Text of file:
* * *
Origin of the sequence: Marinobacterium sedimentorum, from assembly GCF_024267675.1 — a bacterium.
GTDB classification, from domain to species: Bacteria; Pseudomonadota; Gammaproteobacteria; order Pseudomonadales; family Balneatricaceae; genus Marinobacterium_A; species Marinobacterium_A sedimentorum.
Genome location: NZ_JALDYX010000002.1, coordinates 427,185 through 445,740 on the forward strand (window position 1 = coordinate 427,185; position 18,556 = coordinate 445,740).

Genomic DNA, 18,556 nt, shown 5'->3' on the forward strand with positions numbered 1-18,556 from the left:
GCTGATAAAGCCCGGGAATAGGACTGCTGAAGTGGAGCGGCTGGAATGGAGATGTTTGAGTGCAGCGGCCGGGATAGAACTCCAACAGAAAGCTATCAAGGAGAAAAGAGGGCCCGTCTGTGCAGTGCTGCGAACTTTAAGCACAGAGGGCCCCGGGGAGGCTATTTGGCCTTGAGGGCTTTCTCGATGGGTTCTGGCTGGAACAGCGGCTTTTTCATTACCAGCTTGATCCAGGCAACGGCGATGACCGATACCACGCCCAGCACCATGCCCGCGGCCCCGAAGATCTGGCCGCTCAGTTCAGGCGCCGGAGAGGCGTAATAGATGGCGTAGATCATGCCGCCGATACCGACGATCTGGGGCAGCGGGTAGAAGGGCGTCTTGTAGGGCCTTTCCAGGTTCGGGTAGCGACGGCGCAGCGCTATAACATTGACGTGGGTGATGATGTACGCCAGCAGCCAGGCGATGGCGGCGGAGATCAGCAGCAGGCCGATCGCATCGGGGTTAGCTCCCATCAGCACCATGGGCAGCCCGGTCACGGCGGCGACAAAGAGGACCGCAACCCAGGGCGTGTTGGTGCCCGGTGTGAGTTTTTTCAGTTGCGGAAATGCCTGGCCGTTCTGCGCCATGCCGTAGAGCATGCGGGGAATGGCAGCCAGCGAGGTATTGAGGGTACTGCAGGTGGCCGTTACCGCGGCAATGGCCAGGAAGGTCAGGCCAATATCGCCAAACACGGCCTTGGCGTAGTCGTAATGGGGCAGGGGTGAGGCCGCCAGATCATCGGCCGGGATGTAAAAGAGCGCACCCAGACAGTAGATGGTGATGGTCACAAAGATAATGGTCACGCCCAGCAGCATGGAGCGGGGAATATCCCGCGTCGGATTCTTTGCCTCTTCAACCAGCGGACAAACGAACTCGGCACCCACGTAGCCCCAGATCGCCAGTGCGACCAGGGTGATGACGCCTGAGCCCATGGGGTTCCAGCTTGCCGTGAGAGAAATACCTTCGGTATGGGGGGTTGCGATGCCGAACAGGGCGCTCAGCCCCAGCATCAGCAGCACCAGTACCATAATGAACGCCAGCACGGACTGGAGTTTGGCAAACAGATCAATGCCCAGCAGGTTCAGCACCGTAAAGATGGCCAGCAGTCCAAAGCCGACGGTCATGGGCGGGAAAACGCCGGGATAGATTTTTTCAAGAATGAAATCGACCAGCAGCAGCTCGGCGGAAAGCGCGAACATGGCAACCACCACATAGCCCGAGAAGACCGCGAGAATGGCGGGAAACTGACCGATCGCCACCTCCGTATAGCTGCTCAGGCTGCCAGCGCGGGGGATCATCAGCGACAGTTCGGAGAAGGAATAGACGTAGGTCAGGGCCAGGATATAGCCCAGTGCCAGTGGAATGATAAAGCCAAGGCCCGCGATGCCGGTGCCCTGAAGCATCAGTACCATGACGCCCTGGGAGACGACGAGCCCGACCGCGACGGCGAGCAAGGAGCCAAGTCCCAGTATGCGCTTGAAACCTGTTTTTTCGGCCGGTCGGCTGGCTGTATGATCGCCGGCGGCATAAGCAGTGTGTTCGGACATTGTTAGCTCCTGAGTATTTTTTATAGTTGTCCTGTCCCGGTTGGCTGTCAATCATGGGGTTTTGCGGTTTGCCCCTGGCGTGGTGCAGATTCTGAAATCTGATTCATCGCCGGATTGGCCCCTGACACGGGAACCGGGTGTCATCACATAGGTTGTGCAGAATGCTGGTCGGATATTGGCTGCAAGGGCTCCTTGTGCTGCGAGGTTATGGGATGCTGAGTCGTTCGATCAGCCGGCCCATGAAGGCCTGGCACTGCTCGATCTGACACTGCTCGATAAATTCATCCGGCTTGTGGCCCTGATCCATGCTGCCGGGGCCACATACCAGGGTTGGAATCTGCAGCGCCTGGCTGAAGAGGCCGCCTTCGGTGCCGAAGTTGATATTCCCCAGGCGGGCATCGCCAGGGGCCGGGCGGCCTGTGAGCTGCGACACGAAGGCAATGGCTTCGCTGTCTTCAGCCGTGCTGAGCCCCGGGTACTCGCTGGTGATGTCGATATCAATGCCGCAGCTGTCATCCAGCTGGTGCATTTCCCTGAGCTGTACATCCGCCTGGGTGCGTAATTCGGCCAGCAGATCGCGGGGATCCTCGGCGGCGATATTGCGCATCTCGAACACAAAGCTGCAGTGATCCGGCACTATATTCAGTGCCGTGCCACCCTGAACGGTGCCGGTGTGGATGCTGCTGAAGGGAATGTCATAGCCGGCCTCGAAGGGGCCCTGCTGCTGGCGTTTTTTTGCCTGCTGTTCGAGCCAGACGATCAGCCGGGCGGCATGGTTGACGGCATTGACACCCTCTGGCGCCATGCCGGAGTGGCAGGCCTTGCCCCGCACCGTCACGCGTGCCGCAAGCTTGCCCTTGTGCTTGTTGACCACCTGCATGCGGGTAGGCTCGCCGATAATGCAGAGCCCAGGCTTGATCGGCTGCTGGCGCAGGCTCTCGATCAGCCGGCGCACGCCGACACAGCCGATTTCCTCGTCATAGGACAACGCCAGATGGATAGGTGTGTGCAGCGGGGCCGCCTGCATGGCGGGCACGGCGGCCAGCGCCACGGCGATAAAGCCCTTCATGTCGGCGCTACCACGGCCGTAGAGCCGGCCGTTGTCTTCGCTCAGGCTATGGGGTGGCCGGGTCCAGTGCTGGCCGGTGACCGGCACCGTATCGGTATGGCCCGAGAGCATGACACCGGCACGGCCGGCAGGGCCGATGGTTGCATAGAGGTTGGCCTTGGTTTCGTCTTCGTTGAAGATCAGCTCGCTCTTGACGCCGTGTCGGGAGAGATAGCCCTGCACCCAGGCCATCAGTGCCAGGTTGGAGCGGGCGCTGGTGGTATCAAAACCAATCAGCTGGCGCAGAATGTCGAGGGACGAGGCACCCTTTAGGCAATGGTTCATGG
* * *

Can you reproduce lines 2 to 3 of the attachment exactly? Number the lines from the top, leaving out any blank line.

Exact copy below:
GTDB classification, from domain to species: Bacteria; Pseudomonadota; Gammaproteobacteria; order Pseudomonadales; family Balneatricaceae; genus Marinobacterium_A; species Marinobacterium_A sedimentorum.
Genome location: NZ_JALDYX010000002.1, coordinates 427,185 through 445,740 on the forward strand (window position 1 = coordinate 427,185; position 18,556 = coordinate 445,740).